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The Impact of Test Fee Knowledge

The Impact of Test Fee Knowledge

Hospital patients and providers are often unaware of the fees that come with most medical services. “The healthcare system is oftentimes not transparent in actual costs for these services,” says Leonard S. Feldman, MD. Failure to have a sense of costs can increase waste in medicine by ordering expensive and often unnecessary tests and/or medications. This can increase healthcare costs, side effects, and false-positive results, and lead to additional unnecessary testing. Are you prone to overuse? Analyzing Cost Transparency In JAMA Internal Medicine, Dr. Feldman and colleagues had a study published that sought to determine if allowing physicians who order radiologic and laboratory diagnostic tests to see the costs of these diagnostics would prompt them to only order tests they felt would bring high-quality care to patients. The authors randomly assigned 61 diagnostic laboratory tests to an “active” arm, in which fees were displayed, or to a control arm, in which fees were not displayed. During a 6-month baseline period, no fee data were displayed. At 1 year later, fee data were displayed, based on the Medicare allowable fee, for active tests only during a 6-month intervention period. “This approach helped us identify any secular trends as well as any changes in test ordering rates that were isolated to the active arm,” explains Dr. Feldman. Important Findings Displaying fees in the active arm led to a reduction in the rates of test ordering from 3.72 tests per patient per day in the baseline period to 3.40 tests per patient per day in the intervention period. “This was nearly a 9% difference,” Dr. Feldman says. “At the same time, the...
An Update on Pulmonary Rehabilitation

An Update on Pulmonary Rehabilitation

In 2006, the American Thoracic Society (ATS) and European Respiratory Society (ERS) released a joint statement on pulmonary rehabilitation, a comprehensive, interdisciplinary intervention that had been recognized as a core component in managing patients with chronic respiratory disease. Since that time, there has been considerable growth in the science and application of pulmonary rehabilitation. In the American Journal of Respiratory and Critical Care Medicine, the ATS and ERS updated the 2006 statement, addressing newly gained knowledge surrounding the efficacy and scope of pulmonary rehabilitation. A New Definition A key component of the new statement is an updated definition of pulmonary rehabilitation endorsed by the ATS and ERS based on current insights. It states that “pulmonary rehabilitation is a comprehensive intervention based on a thorough patient assessment followed by patient-tailored therapies, including (but not limited to) exercise training, education, and behavior changes.” The definition notes that pulmonary rehabilitation is designed to improve the physical and emotional condition of people with chronic respiratory disease and to promote the long-term adherence to health-enhancing behaviors. Bundling Approaches Whereas components of pulmonary rehabilitation can be provided as good medical care, pulmonary rehabilitation combines these interventions. The major components of pulmonary rehabilitation include exercise training and behavioral interventions. Dr. ZuWallack says that, when used as a bundle in pulmonary rehabilitation, these interventions are tailored to the needs and goals of the individual patient. To meet these goals, pulmonary rehabilitation is provided by an experienced and dedicated interdisciplinary team, including a combination of physicians, nurses, nurse practitioners, respiratory therapists, physical therapists, occupational therapists, psychologists, behaviorists, exercise physiologists, nutritionists, and social workers. “Pulmonary rehabilitation programs will vary...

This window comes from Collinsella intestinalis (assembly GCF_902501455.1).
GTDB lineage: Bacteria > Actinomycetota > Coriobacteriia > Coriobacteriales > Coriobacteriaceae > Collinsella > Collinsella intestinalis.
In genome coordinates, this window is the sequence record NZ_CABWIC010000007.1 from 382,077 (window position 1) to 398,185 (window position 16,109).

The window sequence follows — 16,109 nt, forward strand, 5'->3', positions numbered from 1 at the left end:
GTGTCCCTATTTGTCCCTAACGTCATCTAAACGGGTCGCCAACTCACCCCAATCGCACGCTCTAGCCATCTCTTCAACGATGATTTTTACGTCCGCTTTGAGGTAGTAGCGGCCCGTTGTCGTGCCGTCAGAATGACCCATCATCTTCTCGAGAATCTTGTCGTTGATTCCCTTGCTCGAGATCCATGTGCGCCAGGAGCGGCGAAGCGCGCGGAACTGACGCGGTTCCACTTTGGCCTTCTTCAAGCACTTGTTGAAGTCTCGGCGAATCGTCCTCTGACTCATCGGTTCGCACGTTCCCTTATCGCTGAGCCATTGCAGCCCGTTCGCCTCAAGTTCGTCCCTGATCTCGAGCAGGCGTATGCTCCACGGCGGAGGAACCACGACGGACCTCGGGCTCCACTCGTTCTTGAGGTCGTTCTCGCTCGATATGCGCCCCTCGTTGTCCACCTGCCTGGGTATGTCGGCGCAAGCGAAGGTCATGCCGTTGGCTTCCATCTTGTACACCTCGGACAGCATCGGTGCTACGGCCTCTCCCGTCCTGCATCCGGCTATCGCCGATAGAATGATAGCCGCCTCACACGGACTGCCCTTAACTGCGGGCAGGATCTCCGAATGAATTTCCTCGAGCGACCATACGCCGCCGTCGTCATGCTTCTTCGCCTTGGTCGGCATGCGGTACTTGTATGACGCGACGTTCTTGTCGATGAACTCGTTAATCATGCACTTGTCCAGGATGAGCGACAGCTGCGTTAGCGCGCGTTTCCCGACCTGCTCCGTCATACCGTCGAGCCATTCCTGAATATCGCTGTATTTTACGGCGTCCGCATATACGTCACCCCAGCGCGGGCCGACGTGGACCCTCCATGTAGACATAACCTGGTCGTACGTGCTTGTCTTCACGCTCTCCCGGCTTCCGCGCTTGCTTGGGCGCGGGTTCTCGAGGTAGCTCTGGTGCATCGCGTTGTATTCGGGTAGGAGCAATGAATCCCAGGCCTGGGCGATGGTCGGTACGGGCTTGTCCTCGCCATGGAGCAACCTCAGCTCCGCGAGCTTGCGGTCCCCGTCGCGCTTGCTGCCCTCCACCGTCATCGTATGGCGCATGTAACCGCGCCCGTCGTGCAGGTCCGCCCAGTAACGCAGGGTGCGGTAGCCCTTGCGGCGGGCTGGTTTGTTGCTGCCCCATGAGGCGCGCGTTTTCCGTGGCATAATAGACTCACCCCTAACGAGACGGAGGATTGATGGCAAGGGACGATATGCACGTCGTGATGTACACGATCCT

Med School Debt & Resident Salary

Med School Debt & Resident Salary

Medscape’s Residents Salary & Debt Report 2014 was just released this week, surveying over 1,200 medical residents across more than 25 specialty residency programs. The survey focused on medical residents’ salary, debt, and overall experiences in residency. Survey results found that the average resident salary was $55,300. Other highlights from the report are as follows: * Average salaries were highest in the Northwest (71k); lowest in the Southeast (50k) * Residents in critical care received the highest salary at 65k * Family Medicine residents received the lowest salary at 52k * Average salaries increased from 51k the first year to 60k after the fifth year * Men and women made an average of 56k and 54k, respectively * Only 48% of men feel fairly compensated, compared to 57% of women * 58% of residents owe over $100,000 of medical school debt after 5 years in * 36% of residents owe more than $200,000 * The majority of residents (77%) felt that the hours worked are sufficient for training Results of the Medscape survey follow closely with the Association of American Medical Colleges’ recent statistics of the indebted graduates, class of 2013, in their Medical Student Education: Debt, Costs, and Loan Repayment Fact Card. According to the AAMC, the mean debt for residents attending a public institution was 162k, and the mean debt was 181k for a private institution. The AAMC reports that 79% of graduates owe over 100k, while 40% owe over 200k. In May, the New England Journal of Medicine reported that in inflation-adjusted terms, compensation has been essentially unchanged for 40 years. And according to a recent...
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